The New Fowler\'s Modern English Usage



6 stoic, stoical

See -ic(al) . Both forms are used as adjectives, - ic being the commoner; but points of difference are discernible. In the predicative use stoic is rare: his acceptance of the news was...
The New Fowler\'s Modern English Usage



7 symbolic, symbolical (adjectives)

There is no difference of meaning but the shorter form is overwhelmingly the more frequent. See -ic(al) . Examples: (symbolical) the occultism of symbolical Masonry - J. McManners ,...
The New Fowler\'s Modern English Usage



8 theoretic, theoretical

As adjs. the two forms have coexisted in the language since the 17c., the longer form probably being the more frequent of the two in British English at the present time. See -ic(al) . ...
The New Fowler\'s Modern English Usage



10 typographic, typographical (adjectives)

Both forms are current and both are of respectable antiquity (- ic 18c., - ical 16c.). The longer form is much the more usual of the two in British English, and the reverse seems to be...
The New Fowler\'s Modern English Usage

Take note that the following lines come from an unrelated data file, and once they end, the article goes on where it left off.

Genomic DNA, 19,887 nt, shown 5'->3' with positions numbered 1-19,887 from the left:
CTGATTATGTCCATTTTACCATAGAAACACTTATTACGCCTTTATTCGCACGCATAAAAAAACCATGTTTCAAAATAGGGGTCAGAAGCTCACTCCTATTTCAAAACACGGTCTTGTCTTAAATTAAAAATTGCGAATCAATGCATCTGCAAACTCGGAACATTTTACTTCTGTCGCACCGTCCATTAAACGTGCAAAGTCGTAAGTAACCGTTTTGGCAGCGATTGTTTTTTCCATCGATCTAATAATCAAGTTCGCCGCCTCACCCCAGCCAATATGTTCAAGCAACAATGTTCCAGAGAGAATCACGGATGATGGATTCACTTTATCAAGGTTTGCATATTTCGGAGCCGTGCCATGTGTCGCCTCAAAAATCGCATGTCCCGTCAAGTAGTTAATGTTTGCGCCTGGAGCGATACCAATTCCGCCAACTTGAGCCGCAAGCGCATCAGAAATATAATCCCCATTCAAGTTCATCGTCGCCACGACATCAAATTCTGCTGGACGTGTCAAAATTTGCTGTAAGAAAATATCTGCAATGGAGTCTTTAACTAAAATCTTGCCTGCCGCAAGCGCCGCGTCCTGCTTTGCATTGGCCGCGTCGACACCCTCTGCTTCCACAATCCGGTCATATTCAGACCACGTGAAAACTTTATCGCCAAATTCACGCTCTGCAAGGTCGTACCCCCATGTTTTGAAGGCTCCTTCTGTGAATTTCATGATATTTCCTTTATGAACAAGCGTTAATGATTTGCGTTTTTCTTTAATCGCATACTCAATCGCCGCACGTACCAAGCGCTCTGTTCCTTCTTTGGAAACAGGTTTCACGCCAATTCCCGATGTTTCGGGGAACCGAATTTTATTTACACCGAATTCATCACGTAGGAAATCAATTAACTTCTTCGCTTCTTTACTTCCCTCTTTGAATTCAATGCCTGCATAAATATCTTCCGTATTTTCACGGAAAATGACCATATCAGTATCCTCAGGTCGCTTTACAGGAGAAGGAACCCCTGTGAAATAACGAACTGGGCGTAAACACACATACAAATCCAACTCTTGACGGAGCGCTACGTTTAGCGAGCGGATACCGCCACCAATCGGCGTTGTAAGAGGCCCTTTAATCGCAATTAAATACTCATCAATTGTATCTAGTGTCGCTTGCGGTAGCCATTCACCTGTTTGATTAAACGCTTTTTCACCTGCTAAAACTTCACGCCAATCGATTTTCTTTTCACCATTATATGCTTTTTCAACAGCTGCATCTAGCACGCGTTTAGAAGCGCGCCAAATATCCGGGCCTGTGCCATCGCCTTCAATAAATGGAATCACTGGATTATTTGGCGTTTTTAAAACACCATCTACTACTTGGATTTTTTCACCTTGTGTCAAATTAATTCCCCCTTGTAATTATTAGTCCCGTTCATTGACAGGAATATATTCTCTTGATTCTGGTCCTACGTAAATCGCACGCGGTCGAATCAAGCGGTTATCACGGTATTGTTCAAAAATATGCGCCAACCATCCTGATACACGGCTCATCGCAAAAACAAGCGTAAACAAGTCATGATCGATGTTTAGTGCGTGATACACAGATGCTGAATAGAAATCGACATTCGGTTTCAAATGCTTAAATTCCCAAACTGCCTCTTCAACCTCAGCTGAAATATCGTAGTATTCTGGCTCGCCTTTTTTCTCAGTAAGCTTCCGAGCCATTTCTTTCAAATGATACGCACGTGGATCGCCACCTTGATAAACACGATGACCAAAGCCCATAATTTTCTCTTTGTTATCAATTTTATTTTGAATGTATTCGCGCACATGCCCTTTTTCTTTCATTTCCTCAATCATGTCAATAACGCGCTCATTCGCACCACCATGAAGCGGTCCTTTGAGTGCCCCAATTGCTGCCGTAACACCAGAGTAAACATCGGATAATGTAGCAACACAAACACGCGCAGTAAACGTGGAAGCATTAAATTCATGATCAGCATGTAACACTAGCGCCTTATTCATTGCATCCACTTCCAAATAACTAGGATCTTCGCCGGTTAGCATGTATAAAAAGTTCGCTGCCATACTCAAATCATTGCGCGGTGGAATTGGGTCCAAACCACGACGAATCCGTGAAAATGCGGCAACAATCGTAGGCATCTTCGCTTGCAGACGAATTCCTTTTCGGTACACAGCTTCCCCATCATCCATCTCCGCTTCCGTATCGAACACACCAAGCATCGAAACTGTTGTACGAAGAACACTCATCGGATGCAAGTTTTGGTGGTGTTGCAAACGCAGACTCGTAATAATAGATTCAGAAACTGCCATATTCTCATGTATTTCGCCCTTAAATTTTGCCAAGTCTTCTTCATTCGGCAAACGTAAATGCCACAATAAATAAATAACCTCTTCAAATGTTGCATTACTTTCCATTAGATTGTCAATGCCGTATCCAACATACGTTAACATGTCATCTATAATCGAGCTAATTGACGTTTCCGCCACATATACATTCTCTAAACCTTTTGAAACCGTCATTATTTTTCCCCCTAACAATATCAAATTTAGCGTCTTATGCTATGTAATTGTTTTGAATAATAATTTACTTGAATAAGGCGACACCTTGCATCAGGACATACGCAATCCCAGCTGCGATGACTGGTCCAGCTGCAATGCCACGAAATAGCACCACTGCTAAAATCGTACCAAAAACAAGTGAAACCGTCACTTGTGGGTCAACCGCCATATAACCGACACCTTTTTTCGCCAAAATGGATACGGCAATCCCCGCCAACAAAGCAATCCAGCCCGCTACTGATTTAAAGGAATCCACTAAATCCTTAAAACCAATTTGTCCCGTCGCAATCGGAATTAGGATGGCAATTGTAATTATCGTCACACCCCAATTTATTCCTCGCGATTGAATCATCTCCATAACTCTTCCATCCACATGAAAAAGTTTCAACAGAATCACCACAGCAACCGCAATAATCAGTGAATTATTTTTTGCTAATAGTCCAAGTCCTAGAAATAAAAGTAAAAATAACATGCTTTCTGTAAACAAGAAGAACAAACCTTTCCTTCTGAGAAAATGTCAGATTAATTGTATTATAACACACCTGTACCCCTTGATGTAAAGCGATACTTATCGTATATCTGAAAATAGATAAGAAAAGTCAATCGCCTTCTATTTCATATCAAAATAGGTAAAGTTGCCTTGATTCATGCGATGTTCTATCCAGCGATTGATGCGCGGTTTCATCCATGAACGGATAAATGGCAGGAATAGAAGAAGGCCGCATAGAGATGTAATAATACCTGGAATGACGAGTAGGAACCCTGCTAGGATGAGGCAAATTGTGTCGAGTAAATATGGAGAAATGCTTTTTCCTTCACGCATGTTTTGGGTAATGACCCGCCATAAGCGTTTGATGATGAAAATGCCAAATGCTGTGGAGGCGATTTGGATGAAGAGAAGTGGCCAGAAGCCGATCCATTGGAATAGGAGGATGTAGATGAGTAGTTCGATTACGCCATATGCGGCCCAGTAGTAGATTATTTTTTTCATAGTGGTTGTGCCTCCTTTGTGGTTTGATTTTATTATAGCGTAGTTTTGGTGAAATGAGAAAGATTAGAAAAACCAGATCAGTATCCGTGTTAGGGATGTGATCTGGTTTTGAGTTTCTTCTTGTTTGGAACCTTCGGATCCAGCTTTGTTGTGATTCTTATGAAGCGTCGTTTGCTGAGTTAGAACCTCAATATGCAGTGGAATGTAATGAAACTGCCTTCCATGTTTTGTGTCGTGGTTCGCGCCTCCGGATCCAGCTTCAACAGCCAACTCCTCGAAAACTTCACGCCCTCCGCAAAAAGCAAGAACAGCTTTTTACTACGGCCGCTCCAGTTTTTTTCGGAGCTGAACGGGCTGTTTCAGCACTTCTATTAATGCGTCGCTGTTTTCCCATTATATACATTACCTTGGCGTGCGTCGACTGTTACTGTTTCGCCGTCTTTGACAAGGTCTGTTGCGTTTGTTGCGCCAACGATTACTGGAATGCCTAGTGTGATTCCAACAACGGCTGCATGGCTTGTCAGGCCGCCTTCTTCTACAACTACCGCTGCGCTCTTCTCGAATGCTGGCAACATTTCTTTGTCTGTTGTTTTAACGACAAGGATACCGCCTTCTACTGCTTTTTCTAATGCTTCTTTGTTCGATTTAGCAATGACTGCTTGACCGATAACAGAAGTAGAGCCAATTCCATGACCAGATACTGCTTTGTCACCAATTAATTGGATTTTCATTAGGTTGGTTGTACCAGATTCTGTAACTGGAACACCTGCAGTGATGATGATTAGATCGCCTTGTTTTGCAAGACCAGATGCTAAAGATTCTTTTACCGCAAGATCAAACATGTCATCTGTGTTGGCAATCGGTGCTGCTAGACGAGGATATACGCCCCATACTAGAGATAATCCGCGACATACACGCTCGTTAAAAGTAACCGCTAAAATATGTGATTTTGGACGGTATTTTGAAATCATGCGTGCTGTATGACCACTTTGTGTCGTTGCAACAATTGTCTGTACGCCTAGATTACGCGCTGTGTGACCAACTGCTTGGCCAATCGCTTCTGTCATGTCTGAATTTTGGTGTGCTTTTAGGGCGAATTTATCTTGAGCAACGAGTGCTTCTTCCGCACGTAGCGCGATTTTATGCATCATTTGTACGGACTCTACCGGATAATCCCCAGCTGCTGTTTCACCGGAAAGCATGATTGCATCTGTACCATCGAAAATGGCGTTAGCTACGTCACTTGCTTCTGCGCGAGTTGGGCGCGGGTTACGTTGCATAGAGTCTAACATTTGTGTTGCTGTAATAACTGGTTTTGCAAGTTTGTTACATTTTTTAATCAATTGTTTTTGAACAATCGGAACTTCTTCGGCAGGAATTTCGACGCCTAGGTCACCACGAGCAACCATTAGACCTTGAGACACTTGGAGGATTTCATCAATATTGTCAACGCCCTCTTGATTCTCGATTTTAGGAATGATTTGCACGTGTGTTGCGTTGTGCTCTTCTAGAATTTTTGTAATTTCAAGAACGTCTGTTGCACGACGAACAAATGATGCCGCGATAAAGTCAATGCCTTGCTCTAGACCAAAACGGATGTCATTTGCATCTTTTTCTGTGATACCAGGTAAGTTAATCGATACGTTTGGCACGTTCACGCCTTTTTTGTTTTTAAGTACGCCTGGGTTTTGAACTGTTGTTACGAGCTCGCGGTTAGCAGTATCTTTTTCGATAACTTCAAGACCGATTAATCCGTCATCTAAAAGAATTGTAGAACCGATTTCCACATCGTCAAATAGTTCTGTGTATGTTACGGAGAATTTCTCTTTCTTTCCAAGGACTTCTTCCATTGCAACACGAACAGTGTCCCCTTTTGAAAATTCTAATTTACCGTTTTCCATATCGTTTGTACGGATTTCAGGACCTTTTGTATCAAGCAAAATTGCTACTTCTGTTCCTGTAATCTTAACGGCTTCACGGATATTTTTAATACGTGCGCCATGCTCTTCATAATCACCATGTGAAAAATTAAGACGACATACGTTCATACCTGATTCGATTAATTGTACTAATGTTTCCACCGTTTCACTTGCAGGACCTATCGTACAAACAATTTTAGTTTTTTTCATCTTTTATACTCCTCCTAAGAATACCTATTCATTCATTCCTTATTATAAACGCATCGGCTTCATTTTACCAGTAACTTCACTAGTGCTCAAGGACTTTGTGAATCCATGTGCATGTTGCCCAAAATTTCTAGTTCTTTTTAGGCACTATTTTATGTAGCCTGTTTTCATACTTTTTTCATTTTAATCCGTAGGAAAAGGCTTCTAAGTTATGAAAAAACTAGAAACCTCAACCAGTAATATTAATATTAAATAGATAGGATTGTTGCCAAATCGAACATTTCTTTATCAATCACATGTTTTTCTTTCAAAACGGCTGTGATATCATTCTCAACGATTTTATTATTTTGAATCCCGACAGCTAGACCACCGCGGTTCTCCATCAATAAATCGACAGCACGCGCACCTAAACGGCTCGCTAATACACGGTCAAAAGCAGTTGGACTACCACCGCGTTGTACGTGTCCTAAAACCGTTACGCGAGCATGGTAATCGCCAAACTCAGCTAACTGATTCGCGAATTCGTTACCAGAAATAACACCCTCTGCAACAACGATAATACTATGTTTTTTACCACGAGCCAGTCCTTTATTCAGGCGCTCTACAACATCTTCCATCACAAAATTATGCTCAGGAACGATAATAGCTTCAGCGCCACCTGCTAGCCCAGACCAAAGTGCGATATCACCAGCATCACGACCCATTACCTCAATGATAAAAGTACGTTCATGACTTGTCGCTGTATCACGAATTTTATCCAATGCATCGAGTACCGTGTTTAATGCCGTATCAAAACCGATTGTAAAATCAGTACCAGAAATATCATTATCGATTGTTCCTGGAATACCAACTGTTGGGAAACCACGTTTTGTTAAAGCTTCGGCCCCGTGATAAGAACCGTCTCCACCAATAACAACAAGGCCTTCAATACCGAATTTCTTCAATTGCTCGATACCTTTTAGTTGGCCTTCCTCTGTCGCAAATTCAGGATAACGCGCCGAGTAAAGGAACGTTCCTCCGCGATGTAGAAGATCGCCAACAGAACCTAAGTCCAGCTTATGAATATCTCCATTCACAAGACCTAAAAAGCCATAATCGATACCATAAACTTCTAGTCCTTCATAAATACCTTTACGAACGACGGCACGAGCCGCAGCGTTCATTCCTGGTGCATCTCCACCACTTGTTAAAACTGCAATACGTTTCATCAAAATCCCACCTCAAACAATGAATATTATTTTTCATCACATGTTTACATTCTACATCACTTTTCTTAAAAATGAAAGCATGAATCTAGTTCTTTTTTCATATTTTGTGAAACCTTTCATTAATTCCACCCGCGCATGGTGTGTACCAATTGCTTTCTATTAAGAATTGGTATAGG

11 tyrannic, tyrannical (adjectives)

The shorter form, recorded in use from the 15c. to the 19c., has been set aside in the 20c. in favour of tyrannical . See -ic(al) . ...
The New Fowler\'s Modern English Usage



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--------------------------------------------------
Note added at 2002-08-12 07:43:18 (GMT)
--------------------------------------------------

2 cubic, cubical

Cubic is the form used in all senses, cubical only in that of \'shaped like a cube\'. So cubic content , equation , measure , metre , etc.; but a cubical box or stone . Cubic ,...
The New Fowler\'s Modern English Usage



3 electric, electrical

In most contexts electric is the automatic choice ( electric blanket , chair , current , fan , heater , kettle , light , razor , shock , etc.). Electrical is reserved for...
The New Fowler\'s Modern English Usage



4 problematic, problematical

The shorter form is the more common of the two in both British English and American English sources, and there is no clear difference in usage. See -ic(al) . ...
The New Fowler\'s Modern English Usage